Interview with Raamdeo Agrawal of Motilal Oswal | Value Research Raamdeo Agrawal, Chairman & Co-founder, Motilal Oswal Financial Services, tells us about his investment experience and what he thinks of the current market conditions

'The best time to buy is when you have the money'

Raamdeo Agrawal, Chairman & Co-founder, Motilal Oswal Financial Services, tells us about his investment experience and what he thinks of the current market conditions

Raamdeo Agrawal has decades of experience in the stock market and is widely followed across the investment community for his wisdom and ideas. We speak with him to understand how he grew as an investor, who his role models have been and what his investment framework is. We also speak with him about his greatest investing lessons and takeaways for investors. Given the brilliant insights of this interview, it should find a permanent place in your stock-market toolkit.

Please share with our readers your journey in the investment field. What made you interested in it?
I completed my chartered accountancy in 1983. I have always been a voracious reader - of first newspapers and then magazines and fiction. In the 80s, I started reading fiction on high finance. I was also auditing several big companies. That expanded my mind and I got excited about entrepreneurship. When I passed out, I had no capital of my own. So, I did equity research for two years and that became my building block for coming to the stock market. I realised that just working as an analyst won't help, so I took the plunge into becoming a sub-broker. I had many contacts and knew everything about the market; only that I didn't have capital. So, I had to find a business model where you don't need capital. And it should be a seller's market, meaning that you are needed. So, even if you don't have a name, people will take your services. We were among the few professional CAs in the market at that point in time. There were a lot of questionable practices in the market, so we brought a professional set-up. We started giving research; we started serving the clients round the clock. So, that's how we started. It took me four-five years to learn the ropes.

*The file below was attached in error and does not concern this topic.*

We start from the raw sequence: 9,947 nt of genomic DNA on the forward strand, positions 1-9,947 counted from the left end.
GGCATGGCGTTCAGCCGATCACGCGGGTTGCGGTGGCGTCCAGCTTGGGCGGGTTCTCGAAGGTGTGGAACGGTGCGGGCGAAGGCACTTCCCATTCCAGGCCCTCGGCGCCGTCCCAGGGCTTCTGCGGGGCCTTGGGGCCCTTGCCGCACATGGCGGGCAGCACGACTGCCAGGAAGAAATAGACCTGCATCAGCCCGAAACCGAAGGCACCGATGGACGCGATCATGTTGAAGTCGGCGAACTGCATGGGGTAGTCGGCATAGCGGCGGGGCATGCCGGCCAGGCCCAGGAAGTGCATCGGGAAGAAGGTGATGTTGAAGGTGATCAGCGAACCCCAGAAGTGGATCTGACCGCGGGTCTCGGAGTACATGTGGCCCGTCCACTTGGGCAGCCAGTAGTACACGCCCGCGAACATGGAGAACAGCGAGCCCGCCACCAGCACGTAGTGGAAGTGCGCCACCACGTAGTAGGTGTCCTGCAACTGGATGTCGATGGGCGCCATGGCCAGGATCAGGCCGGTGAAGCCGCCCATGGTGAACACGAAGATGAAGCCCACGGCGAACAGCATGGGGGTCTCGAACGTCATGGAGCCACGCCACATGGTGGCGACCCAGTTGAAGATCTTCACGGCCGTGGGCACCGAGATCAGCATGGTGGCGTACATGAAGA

Motilal Oswal (chairman and MD of Motilal Oswal Financial Services) and I used to buy stocks against the brokerage. So, as we had a certain amount earned in brokerage, we would buy stocks for that. In fact, we did broking for generating investment corpus. This is how we built a portfolio of Rs 10-15 lakh in the 1990s. This we liquidated to buy the stock-exchange membership. So, again we started from zero in 1990. After we had bought the membership, the Harshad Mehta bull run happened. The index went up from 600-700 to 4,200 in 19 months. I think this must be the history in any meaningful market anywhere in the world at any point in time - seven times in less than two years. This momentum surely brought us brokerage but the reinvestment gave me a Rs 30 crore portfolio from zero. The market fell by 60-70 per cent and my portfolio also fell by that much.

Then the economy started opening up. The markets also started growing. At that time, there were no books or magazines; newspapers were very thin. Results used to come up once a year. The balance sheet used to come after 18 months. There was paper-based trading, so the buy-sell mismatch was very frequent. By 1995, I had 225 shares in my portfolio.